Terms like “alt,” “Americana,” and “roots-rock” – coined by critics to departmentalize rock and roll into unnecessary boxes – have become so overused as to be meaningless. Can you imagine those same critics trying to bundle the Beatles’ stylistic range into a single hyphenated genre?
With tongue always slightly in cheek, Webb Wilder describes himself as “a roots band for rock fans and a rock band for roots fans.” Mississippi Moderne is his ninth studio album since his ’86 debut and by far his bluesiest, although covers of Otis Rush, Jimmy Reed, and Frankie Lee Sims commingle with early Conway Twitty and Charlie Rich, and the British Invasion is never far away (the Kinks’ “I Gotta Move”).
Bob Williams shares guitar chores with the leader, and bassist Tom Comet adds electric sitar to “Only A Fool,” a Wilder co-write with the legendary Dan Penn.
Wilder was inducted into the Mississippi Musicians Hall of Fame, where he joined his aunt, Lillian McMurry, founder of Trumpet Records. But he is truly a national treasure.
Mike Flanigin’s eight-year stand at the Continental Club has attracted a raft of Austin’s elite musicians to play sideman to the Hammond organist. In 2013, he backed Jimmie Vaughan at the Crossroads Festival and augmented ZZ Top’s European tour.
For his solo debut, The Drifter, Vaughan and ZZ’s Billy Gibbons make appearances, along with guitarists Gary Clark, Jr., Dave Biller, and Jake Langley. The CD is eclectic, ambitious, and unconventional. Flanigin penned most of the songs but doesn’t appear on every cut. The Gatemouth Brown title tune is sung by Gibbons, and Stephen Barber composed an interlude performed by the Tosca String Quartet.
Ranging from Blue Note jazz to Kat Edmondson’s Blossom Dearie-tinged vocal (backed only by Flanigin’s acoustic guitar) to hard rock with Alejandro Escoveda, the repertoire is challenging. But those willing to come along for the ride will be handsomely rewarded.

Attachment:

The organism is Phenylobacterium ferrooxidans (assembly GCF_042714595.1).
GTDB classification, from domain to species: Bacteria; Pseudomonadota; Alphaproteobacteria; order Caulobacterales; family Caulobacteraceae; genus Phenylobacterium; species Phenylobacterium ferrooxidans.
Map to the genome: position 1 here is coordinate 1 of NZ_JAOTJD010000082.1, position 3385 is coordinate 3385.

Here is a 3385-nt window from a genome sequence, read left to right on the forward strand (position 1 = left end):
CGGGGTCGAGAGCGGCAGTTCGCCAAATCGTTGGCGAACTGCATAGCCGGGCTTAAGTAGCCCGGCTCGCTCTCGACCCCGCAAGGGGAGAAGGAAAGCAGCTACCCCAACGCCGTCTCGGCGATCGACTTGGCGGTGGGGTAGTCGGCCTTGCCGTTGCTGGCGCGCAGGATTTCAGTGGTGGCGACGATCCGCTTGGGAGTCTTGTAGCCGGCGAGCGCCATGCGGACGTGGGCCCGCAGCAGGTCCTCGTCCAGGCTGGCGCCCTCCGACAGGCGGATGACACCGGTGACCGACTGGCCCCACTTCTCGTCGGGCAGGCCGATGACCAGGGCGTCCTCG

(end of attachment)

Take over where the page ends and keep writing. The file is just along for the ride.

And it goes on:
Also unconventional was the six-installment series of four-song EPs that Marshall Crenshaw released on 10-inch vinyl. A dozen songs from the series have been compiled, along with two never-released tracks, on #392: The EP Collection.
On hook-filled originals and covers, Crenshaw pulls in players like bassist Graham Maby, Andy York on “ass-kicking guitar,” and, on a live version of the Everly Brothers’ “Man With Money,” the Bottle Rockets. But he also acts as overdubbed one-man band, playing electric 12-string on Bobby Fuller’s “Never To Be Forgotten” and electric sitar on James McMurtry’s “Right Here Now.”
The Carpenters’ “Close To You” is delivered faithfully and full of feeling. But that’s as far from “roots” as it gets, isn’t it? Indeed, Crenshaw has occasionally been tagged “power pop,” but few have his knowledge of rock’s history or understand how to do it so well.
This article originally appeared in VG‘s February ’16 issue. All copyrights are by the author and Vintage Guitar magazine. Unauthorized replication or use is strictly prohibited.